Email To A Mate

A friend asked some advice on his training for Ironman / Endurance events. Really enjoyed preparing a brain dump for him and thought perhaps it would make an interesting blog entry. So below is an extract from the mail. I enjoy discussing training and trying to help people out on the training front and have been considering doing some online coaching – the first step though is to get some sort of formal coaching qualification … so with abit of luck the BTA will put out the new calendar of course soon and I can get on the level 1 course.

Anyway… here it is:

“… I reckon you need to keep in mind the long term. You are starting nice and early which means you have the potential to really reap the rewards over the years. Key now is consistency and the key to that is not getting loads of niggly injuries. I reckon you should periodically test what you can get done but not try to make massive leaps. I am a real believer in a Basic week. This is a bog standard set of training u KNOW you can do week in week out. Your aim should be to do this week in week out. 

You deviate from this for several reasons:
1.Tapering for races
2.Recovering from races
3.Adhoc recovery
4.BIG weeks

I plan out my year ahead to give me a base line but I tend to be pretty pretty easy going about changing it. If I start to feel drained I’ll have a rest day (I don’t tend to schedule them) and if thats not enough a rest / easy week. Periodically I have BIG weeks and a few times a year I try to put together several back to back.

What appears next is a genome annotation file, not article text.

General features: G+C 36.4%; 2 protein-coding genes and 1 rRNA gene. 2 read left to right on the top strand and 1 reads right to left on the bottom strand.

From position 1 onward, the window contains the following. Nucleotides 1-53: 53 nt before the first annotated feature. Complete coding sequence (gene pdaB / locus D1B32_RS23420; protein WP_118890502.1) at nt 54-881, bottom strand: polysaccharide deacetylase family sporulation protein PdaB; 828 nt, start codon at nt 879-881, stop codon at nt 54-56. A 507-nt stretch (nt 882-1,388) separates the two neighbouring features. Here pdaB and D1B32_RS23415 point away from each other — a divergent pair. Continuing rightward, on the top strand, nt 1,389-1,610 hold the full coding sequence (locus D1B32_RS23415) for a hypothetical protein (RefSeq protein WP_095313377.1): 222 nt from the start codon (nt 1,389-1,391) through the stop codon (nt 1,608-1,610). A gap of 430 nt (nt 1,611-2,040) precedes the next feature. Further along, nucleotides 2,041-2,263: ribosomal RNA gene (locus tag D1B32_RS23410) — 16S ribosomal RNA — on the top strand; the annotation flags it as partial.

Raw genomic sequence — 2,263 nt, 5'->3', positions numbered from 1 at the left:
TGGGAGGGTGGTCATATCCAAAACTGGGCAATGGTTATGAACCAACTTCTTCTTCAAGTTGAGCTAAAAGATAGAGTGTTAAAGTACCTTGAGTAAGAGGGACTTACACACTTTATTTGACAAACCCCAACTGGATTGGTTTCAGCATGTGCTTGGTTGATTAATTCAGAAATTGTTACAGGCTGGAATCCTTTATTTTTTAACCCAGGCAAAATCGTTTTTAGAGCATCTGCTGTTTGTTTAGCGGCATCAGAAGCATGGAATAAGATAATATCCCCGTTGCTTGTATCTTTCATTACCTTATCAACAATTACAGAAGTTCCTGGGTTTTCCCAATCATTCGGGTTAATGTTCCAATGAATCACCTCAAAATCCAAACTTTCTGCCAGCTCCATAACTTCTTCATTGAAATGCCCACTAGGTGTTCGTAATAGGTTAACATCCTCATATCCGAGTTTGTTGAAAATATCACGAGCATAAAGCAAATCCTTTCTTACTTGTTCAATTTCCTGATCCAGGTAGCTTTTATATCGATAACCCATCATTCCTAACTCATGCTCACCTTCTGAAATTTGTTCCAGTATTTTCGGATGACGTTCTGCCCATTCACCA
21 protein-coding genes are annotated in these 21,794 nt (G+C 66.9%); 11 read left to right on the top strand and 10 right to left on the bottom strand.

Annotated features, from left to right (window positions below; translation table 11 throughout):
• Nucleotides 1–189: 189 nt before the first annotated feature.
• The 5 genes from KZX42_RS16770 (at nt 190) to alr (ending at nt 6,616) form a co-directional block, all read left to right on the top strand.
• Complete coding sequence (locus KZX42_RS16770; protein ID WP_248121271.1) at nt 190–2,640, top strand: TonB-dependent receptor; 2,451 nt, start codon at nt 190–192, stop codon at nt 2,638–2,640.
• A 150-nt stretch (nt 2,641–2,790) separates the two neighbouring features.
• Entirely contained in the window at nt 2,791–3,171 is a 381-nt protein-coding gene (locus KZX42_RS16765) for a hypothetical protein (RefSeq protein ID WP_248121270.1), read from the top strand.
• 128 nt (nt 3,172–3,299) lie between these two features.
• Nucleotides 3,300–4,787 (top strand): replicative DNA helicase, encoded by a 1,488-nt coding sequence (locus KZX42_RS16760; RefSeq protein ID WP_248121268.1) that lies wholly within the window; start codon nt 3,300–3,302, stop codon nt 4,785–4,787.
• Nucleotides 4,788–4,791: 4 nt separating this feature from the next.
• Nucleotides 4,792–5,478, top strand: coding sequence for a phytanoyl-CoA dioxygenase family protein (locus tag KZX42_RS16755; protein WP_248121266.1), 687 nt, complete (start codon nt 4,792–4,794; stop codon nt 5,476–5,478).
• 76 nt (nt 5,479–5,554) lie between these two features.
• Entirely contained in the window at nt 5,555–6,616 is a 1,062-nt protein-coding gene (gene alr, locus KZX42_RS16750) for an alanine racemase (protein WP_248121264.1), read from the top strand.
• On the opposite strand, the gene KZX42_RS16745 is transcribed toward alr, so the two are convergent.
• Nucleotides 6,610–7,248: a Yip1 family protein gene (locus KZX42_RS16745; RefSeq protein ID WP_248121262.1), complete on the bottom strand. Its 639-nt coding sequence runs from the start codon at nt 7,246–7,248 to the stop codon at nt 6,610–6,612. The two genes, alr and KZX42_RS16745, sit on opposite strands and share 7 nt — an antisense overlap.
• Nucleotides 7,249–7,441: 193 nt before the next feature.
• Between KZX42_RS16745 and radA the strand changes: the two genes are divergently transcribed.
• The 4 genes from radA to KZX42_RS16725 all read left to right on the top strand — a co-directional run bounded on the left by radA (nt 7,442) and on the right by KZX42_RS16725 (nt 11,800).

To give an idea this is my basic week as per my 2008 plan (remember I’m full time at the moment!):

Monday – 4.5 km Squad swim. 15 mile running consisting of longish run in morning and short run late afternoon
Tuesday – 60m / 6m BRICK
Wednesday – 4.5km squad swim. 15 long run
Thurs – 60m fixed (hard bike), 12m run split into two runs – morning, late afternoon
Friday – 4.5km squad swim
Saturday – 100m / 6m BRICK
Sunday – 100m / 6m BRICK
Totals: 34 hours / 13.5km swim / 320m bike / 60m Run

I know I can hit that easily in a week of proper training and invariable do a lot more. Thing about this is it’s achievable and as such it keeps me motivated. But be prepared for it to change as habits shift. So… for instance my basic week currently pans out more like:

Monday – 4.5km Squad Swim, 1 hour gym, 15 mile running split across two runs
Tuesday – 100m bike
Wednesday – 15m run across two runs, 4.5km squad swim
Thursday – 60m fixed, 3km swim, 1 hr gym. 16m run across two runs